Bullying is a subject that comes up far too often, and I’ve been fortunate enough to attend workshops with some of the top experts on the subject in North America. So hopefully this will be helpful to some of the parents out there. This is a pretty big subject, and one that I am going to split into a series of posts rather then one massive one.
The unfortunate truth is the problem is one that often goes unreported. Part of that is failing to recognize what it is, and that there are ways to deal with it. 4 out of 5 cases of bullying go unreported to teachers / parents and everyone.
First, it is important to define what it is we mean when we say “bullying”, there are other behaviours that sometimes get confused with bullying, but bullying is a defined sort of behaviour. This is important as how we handle and teach childrento handle these different sorts of problems varies as well.
For something to be considered bullying it must be both intentional and repetitive. The behaviour must be aggressive, and with a (real or perceived) unequal balance of power.
Bullying can be physical, but it is mostly psychological.
Bullying behaviours is an attempt to take power from others, building themselves through knocking others down. It includes things such as:
- Hurting others feelings
- Public humiliation
- Spreading rumours / gossip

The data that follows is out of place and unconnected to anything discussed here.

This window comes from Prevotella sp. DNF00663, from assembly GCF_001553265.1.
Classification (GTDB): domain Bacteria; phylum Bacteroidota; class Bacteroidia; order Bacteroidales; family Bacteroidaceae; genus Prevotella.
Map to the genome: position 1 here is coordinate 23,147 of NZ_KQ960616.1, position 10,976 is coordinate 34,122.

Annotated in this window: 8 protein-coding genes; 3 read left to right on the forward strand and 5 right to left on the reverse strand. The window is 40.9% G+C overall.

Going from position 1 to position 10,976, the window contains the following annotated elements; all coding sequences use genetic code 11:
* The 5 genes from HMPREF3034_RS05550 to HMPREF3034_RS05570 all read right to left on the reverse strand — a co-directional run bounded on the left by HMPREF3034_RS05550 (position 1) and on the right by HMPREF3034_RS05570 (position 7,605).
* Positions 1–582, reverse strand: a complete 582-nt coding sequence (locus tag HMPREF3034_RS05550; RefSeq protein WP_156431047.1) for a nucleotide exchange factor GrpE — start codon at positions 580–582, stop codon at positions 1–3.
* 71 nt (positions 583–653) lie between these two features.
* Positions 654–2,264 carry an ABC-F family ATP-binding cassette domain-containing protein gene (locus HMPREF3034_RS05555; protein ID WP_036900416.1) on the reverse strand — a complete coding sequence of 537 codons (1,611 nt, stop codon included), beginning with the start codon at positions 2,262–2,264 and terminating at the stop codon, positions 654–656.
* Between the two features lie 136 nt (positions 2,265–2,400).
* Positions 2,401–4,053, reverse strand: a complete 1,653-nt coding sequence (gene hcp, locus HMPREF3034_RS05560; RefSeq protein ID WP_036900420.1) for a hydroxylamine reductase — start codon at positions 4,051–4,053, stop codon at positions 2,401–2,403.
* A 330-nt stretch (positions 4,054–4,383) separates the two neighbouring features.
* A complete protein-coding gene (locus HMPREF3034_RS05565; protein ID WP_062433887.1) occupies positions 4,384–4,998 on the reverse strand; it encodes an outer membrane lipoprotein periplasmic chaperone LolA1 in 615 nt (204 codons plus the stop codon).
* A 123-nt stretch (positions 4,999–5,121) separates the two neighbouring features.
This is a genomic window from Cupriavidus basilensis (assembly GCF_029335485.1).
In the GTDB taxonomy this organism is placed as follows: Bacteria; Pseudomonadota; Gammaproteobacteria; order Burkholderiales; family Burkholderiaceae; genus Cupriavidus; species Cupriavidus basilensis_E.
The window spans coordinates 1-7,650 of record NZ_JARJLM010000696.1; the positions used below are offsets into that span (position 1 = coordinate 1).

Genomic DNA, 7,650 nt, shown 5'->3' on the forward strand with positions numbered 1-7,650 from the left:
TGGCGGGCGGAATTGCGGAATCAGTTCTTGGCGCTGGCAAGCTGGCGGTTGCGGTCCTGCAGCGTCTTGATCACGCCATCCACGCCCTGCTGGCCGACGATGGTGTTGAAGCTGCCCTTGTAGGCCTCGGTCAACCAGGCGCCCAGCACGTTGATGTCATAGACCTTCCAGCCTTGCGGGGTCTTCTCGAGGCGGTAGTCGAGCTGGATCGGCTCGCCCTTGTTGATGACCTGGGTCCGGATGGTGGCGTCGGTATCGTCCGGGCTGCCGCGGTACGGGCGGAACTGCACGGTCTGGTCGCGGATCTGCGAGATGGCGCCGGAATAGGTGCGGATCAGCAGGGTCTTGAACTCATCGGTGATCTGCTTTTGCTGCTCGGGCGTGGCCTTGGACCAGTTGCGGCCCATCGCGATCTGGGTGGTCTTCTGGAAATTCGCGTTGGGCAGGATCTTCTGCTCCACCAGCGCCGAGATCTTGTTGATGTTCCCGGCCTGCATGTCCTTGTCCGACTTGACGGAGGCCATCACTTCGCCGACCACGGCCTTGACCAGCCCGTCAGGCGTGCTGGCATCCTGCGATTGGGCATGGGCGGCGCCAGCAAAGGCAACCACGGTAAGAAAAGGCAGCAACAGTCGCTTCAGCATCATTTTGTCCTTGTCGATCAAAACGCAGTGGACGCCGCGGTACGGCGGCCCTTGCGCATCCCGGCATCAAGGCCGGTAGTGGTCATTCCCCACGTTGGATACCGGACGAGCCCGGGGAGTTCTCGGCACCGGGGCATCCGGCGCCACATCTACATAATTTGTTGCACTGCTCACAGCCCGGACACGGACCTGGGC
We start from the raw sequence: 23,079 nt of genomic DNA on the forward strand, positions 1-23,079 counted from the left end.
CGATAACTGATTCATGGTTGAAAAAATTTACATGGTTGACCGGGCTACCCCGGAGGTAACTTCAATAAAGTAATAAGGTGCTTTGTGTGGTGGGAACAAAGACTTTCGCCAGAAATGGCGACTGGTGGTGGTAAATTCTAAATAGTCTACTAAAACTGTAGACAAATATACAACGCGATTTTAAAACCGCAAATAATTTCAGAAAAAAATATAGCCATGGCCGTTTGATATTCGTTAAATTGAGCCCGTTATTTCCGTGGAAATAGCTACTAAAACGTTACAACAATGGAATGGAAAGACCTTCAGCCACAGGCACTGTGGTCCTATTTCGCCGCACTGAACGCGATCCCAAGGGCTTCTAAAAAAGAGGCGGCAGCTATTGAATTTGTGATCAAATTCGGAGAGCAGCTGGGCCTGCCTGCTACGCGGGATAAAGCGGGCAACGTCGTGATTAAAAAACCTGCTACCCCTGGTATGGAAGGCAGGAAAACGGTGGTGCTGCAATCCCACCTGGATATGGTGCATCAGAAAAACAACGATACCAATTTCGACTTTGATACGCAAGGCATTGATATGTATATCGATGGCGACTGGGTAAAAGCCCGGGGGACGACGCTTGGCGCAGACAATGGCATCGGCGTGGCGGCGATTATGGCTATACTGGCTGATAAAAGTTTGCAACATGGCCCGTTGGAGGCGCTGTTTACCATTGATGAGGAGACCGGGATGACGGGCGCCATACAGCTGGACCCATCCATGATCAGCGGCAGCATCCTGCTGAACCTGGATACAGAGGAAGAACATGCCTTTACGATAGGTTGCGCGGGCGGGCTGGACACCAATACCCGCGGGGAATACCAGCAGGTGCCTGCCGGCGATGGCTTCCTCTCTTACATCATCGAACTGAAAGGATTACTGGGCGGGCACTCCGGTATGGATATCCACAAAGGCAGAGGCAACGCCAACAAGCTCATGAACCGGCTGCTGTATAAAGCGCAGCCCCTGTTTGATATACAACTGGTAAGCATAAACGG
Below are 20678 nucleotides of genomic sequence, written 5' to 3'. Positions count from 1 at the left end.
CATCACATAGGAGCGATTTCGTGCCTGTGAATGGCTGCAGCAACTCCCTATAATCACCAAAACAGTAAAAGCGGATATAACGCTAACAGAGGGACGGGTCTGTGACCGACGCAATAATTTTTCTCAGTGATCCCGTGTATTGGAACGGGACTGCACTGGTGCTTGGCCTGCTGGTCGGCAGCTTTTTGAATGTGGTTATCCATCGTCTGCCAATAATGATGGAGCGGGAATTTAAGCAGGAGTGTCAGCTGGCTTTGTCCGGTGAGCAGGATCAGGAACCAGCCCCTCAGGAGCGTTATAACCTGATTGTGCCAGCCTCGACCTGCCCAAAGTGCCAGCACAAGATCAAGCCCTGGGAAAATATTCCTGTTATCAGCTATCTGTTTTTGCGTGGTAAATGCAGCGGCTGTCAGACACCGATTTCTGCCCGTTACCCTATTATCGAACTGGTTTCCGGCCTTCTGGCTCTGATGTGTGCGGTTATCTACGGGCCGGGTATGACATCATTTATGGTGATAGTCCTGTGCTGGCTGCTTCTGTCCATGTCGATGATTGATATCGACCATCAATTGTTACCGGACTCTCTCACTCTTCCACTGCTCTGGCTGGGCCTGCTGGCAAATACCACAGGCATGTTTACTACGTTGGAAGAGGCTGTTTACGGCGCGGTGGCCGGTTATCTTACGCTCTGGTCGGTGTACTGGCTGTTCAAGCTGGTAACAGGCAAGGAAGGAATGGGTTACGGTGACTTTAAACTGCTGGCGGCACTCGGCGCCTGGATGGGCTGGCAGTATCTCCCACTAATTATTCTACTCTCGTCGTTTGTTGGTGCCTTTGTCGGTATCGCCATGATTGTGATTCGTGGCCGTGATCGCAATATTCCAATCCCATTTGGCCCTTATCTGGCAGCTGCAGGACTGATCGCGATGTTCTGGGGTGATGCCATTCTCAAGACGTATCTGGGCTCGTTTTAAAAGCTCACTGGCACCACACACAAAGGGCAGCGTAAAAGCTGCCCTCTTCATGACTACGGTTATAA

- Name calling
- physically hurting them
Someone who is annoying, but unintentionally is not using bullying behaviour. With younger kids especially some have a hard time keeping hands to themselves, or respecting other boundaries. But without intent, it is not “bullying” and requires a different approach.
If someone is intentionally rude, but without consistence and repetitive behaviour this is also not bullying. Bullying requires deliberate and repetitive behaviour designed to harm others.
Kids often don’t want to talk about being bullied, and find it embarrassing and shameful. The things that receiving that sort of treatment tend to invoke. This can often result in behaviour that comes across as disrespectful or acting out. Faking sick, not wanting to do anything with a group, self isolating behaviour, talking back, etc.
In fact a lot of bullies where once vic
tims of bullying, and the bullying behaviour becomes a way of trying to take back the power that was taken from them.
It is important to remember that people that bully aren’t necessarily bad people. They are often people that are hurting and lacking real confidence. They attempt to coup with this through pushing others down to make themselves feel bigger.
It provides a short term and immediate sense of power, but it doesn’t help with real happiness. Once bullying becomes a habit it is like an addiction, it is hard for them to have true friends and hold onto relationships that matter, and as they transition into adult head it will be hard to hold a job. Bullying behaviour is an addiction, it hurts the people around the bully, but it also hurts them.
That is in a nut shell what bullying is, and is not. Stay tuned for part 2 and we can start looking at how to deal with bullying.